Reviews: LC State’s “I Love You, You’re Perfect, Now Change”

Madelyn Hutchison

Hello everyone, it’s been a minute since I’ve done a play or musical review, but we’re back.

Today I’ll be reviewing LC’s Silverthorne Theatre production of the musical I Love You, You’re Perfect, Now Change.

As per usual I’ll be giving a little background surrounding the musical, then the plot, and finally my own personal feelings about it.

The Background: The script and the lyrics for the musical numbers were written by Joe Dipietro, who is best known for his work on the musical Memphais, but he’s done a plethora of plays and musicals considering that he’s been writing scripts since 1991.

As for the music, that was done by Jimmy Roberts. Roberts is best known for his scores in The Velveteen Rabbit and The Thing About Men. As for I Love You, You’re Perfect, Now Change first hit the Westside Theatre stage in August of 1996 and had over 5,000 performances in twelve years on that stage.

This musical is still performed all over the world today, including places such as Hong Kong, London, Barcelona, and Milan.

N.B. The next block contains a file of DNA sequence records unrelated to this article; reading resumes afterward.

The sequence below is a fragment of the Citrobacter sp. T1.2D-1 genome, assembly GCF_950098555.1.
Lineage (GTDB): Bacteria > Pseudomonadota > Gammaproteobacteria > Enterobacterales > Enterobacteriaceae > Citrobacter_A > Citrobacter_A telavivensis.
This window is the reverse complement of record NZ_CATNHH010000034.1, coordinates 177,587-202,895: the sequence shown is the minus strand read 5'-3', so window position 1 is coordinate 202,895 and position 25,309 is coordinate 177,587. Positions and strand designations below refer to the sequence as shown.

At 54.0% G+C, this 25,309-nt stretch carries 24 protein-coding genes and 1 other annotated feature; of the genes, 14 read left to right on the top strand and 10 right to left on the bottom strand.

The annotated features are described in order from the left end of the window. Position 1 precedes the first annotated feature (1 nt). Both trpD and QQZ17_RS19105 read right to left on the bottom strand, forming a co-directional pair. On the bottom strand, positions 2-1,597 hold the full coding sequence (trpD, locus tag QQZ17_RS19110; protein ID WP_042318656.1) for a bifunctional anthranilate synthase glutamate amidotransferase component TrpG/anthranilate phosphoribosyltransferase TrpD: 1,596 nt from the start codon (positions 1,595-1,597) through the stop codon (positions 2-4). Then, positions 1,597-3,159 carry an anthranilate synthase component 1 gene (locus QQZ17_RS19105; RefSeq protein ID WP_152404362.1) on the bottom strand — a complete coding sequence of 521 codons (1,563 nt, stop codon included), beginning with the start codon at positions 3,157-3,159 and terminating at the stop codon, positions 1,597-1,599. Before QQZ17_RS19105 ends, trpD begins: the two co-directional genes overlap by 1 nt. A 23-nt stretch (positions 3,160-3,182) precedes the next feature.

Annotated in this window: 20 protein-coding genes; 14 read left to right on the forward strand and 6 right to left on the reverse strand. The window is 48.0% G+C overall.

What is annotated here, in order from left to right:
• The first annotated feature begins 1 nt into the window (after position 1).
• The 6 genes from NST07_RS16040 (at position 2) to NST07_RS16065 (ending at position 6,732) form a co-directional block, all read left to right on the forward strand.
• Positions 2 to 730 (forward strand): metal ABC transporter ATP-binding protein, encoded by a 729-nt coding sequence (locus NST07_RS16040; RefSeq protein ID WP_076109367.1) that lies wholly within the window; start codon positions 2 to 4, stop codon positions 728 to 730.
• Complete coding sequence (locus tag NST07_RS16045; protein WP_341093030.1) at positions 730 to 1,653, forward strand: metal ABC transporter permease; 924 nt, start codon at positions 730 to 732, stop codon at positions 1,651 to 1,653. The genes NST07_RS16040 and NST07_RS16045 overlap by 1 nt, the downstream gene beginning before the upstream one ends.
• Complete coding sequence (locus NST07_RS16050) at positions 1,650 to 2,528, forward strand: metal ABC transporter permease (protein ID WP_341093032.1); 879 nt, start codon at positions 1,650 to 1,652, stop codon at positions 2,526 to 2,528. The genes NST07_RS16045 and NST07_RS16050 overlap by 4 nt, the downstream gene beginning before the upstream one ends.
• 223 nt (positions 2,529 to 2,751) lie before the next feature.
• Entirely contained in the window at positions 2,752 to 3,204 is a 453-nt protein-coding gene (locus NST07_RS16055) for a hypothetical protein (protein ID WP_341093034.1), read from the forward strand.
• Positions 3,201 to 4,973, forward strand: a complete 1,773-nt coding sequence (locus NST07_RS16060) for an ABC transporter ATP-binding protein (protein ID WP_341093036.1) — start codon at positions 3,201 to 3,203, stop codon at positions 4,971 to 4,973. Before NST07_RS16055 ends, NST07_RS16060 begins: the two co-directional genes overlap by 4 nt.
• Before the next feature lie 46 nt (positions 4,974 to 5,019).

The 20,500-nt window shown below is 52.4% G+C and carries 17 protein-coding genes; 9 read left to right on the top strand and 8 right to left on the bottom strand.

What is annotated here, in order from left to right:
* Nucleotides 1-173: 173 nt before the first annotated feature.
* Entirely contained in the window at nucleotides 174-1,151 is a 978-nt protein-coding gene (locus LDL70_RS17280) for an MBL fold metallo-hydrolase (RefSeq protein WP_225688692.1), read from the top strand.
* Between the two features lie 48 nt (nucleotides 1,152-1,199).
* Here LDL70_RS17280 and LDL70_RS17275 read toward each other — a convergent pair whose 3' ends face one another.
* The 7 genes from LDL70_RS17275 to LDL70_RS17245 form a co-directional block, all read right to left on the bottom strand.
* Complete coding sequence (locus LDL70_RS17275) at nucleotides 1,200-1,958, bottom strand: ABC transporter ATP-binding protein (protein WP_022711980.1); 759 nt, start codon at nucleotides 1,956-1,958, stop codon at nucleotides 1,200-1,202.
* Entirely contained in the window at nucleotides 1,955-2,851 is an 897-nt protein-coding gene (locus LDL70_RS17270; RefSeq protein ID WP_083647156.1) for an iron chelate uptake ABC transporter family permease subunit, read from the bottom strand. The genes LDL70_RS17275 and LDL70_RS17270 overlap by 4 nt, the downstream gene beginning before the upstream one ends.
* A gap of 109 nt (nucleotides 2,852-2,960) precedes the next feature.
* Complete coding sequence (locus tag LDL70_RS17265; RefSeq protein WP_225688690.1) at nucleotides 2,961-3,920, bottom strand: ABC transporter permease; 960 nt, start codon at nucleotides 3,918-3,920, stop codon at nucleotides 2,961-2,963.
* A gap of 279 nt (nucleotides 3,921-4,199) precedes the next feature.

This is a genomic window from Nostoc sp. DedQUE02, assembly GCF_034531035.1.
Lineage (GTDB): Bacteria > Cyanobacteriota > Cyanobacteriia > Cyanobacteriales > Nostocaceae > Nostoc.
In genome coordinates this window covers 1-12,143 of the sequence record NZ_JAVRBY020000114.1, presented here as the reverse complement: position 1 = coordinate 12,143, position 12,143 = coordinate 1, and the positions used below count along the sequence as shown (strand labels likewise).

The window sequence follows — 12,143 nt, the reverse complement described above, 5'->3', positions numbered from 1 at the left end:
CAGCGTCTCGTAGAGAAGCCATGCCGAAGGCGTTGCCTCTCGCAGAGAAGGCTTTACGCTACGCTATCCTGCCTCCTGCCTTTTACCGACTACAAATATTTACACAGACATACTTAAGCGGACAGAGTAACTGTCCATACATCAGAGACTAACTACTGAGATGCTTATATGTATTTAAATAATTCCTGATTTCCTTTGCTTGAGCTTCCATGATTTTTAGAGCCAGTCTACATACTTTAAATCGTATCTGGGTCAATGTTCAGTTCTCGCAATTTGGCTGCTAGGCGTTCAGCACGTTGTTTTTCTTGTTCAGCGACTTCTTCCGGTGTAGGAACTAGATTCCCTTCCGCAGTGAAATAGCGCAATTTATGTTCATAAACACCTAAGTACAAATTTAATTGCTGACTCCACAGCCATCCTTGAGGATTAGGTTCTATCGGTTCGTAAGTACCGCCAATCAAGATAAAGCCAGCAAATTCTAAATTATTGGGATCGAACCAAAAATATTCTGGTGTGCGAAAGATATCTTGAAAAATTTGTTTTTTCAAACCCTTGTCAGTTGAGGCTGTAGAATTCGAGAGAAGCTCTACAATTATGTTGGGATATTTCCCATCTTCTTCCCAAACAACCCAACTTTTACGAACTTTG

The Plot: It essentially follows multiple people, each with different dynamics and their lives as they struggle to find the love
of their life in an utterly hilarious way. It brings in the idea that you spend so much of your life looking for the perfect one, just to spend the rest of your life trying to change them. Some scenarios that the musical played with include: The idea of marriage, children, first dates, changing your personality in order to make your date likes you, an old couple, and the list goes on and on.

My own personal thoughts: Firstly, I have to give the actors props. There were only four actors and yet they made each character they played somehow their own person with their own personalities and I could believe that they were a different person every time they walked on stage.

This musical was utterly hilarious, I don’t think I’ve ever laughed out loud watching a musical as I had with this one.

I loved the way this musical played with stereotypes as well, it just added to the hilarity.

Much like the actors, there were limited props, and yet it honestly felt like I could see the car the characters were in, or the coffee shop, or on the couch.